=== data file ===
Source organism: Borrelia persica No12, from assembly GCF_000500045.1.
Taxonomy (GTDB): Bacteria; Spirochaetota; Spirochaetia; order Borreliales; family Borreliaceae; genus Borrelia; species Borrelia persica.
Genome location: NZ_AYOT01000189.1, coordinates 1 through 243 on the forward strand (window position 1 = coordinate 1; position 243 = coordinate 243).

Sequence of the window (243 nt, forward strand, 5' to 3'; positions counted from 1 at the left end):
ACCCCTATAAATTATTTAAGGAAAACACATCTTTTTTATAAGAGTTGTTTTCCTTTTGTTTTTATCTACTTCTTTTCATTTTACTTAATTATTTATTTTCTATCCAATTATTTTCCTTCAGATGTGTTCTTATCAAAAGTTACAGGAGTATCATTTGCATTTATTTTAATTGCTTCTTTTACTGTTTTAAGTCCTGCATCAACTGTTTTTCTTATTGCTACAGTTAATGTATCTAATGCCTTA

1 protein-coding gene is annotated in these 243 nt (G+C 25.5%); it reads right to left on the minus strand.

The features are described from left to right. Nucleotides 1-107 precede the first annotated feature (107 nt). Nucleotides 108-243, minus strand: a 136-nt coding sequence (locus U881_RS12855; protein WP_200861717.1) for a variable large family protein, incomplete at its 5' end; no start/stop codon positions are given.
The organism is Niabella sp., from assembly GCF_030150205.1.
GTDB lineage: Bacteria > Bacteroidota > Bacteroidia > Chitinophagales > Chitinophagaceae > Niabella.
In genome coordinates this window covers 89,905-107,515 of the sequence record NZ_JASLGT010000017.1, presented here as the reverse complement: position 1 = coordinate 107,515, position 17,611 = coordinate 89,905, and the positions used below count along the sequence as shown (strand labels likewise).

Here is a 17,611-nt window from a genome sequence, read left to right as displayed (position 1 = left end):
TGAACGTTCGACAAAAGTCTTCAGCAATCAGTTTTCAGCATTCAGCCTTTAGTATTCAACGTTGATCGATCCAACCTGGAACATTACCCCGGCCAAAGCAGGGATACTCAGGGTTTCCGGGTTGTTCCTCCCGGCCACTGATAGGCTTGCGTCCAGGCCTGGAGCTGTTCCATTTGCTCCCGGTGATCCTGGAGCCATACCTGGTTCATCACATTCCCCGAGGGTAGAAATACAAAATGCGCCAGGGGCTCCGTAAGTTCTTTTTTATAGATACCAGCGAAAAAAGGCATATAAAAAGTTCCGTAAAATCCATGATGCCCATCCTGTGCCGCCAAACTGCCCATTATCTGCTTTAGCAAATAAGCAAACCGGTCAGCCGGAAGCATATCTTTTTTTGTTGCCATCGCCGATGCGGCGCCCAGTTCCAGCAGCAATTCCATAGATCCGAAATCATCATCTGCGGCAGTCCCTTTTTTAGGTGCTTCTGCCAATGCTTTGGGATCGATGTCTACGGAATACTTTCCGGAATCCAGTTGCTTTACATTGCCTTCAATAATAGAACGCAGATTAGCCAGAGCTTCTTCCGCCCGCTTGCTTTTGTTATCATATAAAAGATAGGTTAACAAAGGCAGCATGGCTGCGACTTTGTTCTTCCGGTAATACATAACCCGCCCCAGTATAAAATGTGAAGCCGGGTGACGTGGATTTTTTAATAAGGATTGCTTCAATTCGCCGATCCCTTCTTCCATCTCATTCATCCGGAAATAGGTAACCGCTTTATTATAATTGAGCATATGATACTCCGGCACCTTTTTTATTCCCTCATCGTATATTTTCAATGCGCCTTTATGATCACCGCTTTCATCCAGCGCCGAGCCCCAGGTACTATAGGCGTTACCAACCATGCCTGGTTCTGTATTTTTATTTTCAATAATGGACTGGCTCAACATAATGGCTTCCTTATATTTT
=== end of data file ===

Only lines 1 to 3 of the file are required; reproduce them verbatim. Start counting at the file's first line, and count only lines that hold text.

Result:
Source organism: Borrelia persica No12, from assembly GCF_000500045.1.
Taxonomy (GTDB): Bacteria; Spirochaetota; Spirochaetia; order Borreliales; family Borreliaceae; genus Borrelia; species Borrelia persica.
Genome location: NZ_AYOT01000189.1, coordinates 1 through 243 on the forward strand (window position 1 = coordinate 1; position 243 = coordinate 243).